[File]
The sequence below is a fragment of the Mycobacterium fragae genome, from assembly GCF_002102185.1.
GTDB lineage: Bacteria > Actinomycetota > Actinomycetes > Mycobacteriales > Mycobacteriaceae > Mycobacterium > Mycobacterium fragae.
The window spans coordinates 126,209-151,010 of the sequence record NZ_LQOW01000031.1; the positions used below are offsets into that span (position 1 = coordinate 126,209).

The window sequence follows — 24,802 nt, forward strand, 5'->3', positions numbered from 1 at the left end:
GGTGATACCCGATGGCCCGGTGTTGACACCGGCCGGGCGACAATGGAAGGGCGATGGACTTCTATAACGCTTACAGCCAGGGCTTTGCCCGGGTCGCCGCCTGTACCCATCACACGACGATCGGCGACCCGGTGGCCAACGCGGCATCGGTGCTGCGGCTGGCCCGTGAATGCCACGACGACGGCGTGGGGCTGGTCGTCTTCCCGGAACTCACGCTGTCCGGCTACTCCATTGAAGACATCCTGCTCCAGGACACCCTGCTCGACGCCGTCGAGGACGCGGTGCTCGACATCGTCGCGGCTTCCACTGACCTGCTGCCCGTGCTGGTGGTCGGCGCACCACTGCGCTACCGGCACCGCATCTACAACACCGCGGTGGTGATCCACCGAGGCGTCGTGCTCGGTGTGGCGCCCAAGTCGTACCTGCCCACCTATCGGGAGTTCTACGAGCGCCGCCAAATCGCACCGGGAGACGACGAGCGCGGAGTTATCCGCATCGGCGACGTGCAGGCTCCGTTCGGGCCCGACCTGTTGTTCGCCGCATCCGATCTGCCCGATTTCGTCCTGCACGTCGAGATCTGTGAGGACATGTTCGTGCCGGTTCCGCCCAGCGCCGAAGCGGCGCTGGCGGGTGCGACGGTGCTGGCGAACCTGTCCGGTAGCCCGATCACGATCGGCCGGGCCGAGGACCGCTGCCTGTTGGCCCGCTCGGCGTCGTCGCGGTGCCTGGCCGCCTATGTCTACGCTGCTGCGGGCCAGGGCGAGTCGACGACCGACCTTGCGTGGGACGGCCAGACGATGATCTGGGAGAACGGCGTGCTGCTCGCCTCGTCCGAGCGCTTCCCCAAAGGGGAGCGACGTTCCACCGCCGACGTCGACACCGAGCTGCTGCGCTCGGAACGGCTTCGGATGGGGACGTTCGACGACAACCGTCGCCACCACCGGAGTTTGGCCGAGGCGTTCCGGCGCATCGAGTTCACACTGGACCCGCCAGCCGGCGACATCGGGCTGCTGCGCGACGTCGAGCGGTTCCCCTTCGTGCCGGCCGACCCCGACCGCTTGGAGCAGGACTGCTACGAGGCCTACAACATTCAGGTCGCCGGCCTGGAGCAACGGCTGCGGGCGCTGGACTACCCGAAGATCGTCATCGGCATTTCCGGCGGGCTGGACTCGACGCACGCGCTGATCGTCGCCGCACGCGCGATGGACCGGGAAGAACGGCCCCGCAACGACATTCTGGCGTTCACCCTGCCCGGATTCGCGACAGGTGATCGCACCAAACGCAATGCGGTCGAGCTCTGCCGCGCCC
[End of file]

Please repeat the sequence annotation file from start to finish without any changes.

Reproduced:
The sequence below is a fragment of the Mycobacterium fragae genome, from assembly GCF_002102185.1.
GTDB lineage: Bacteria > Actinomycetota > Actinomycetes > Mycobacteriales > Mycobacteriaceae > Mycobacterium > Mycobacterium fragae.
The window spans coordinates 126,209-151,010 of the sequence record NZ_LQOW01000031.1; the positions used below are offsets into that span (position 1 = coordinate 126,209).

The window sequence follows — 24,802 nt, forward strand, 5'->3', positions numbered from 1 at the left end:
GGTGATACCCGATGGCCCGGTGTTGACACCGGCCGGGCGACAATGGAAGGGCGATGGACTTCTATAACGCTTACAGCCAGGGCTTTGCCCGGGTCGCCGCCTGTACCCATCACACGACGATCGGCGACCCGGTGGCCAACGCGGCATCGGTGCTGCGGCTGGCCCGTGAATGCCACGACGACGGCGTGGGGCTGGTCGTCTTCCCGGAACTCACGCTGTCCGGCTACTCCATTGAAGACATCCTGCTCCAGGACACCCTGCTCGACGCCGTCGAGGACGCGGTGCTCGACATCGTCGCGGCTTCCACTGACCTGCTGCCCGTGCTGGTGGTCGGCGCACCACTGCGCTACCGGCACCGCATCTACAACACCGCGGTGGTGATCCACCGAGGCGTCGTGCTCGGTGTGGCGCCCAAGTCGTACCTGCCCACCTATCGGGAGTTCTACGAGCGCCGCCAAATCGCACCGGGAGACGACGAGCGCGGAGTTATCCGCATCGGCGACGTGCAGGCTCCGTTCGGGCCCGACCTGTTGTTCGCCGCATCCGATCTGCCCGATTTCGTCCTGCACGTCGAGATCTGTGAGGACATGTTCGTGCCGGTTCCGCCCAGCGCCGAAGCGGCGCTGGCGGGTGCGACGGTGCTGGCGAACCTGTCCGGTAGCCCGATCACGATCGGCCGGGCCGAGGACCGCTGCCTGTTGGCCCGCTCGGCGTCGTCGCGGTGCCTGGCCGCCTATGTCTACGCTGCTGCGGGCCAGGGCGAGTCGACGACCGACCTTGCGTGGGACGGCCAGACGATGATCTGGGAGAACGGCGTGCTGCTCGCCTCGTCCGAGCGCTTCCCCAAAGGGGAGCGACGTTCCACCGCCGACGTCGACACCGAGCTGCTGCGCTCGGAACGGCTTCGGATGGGGACGTTCGACGACAACCGTCGCCACCACCGGAGTTTGGCCGAGGCGTTCCGGCGCATCGAGTTCACACTGGACCCGCCAGCCGGCGACATCGGGCTGCTGCGCGACGTCGAGCGGTTCCCCTTCGTGCCGGCCGACCCCGACCGCTTGGAGCAGGACTGCTACGAGGCCTACAACATTCAGGTCGCCGGCCTGGAGCAACGGCTGCGGGCGCTGGACTACCCGAAGATCGTCATCGGCATTTCCGGCGGGCTGGACTCGACGCACGCGCTGATCGTCGCCGCACGCGCGATGGACCGGGAAGAACGGCCCCGCAACGACATTCTGGCGTTCACCCTGCCCGGATTCGCGACAGGTGATCGCACCAAACGCAATGCGGTCGAGCTCTGCCGCGCCC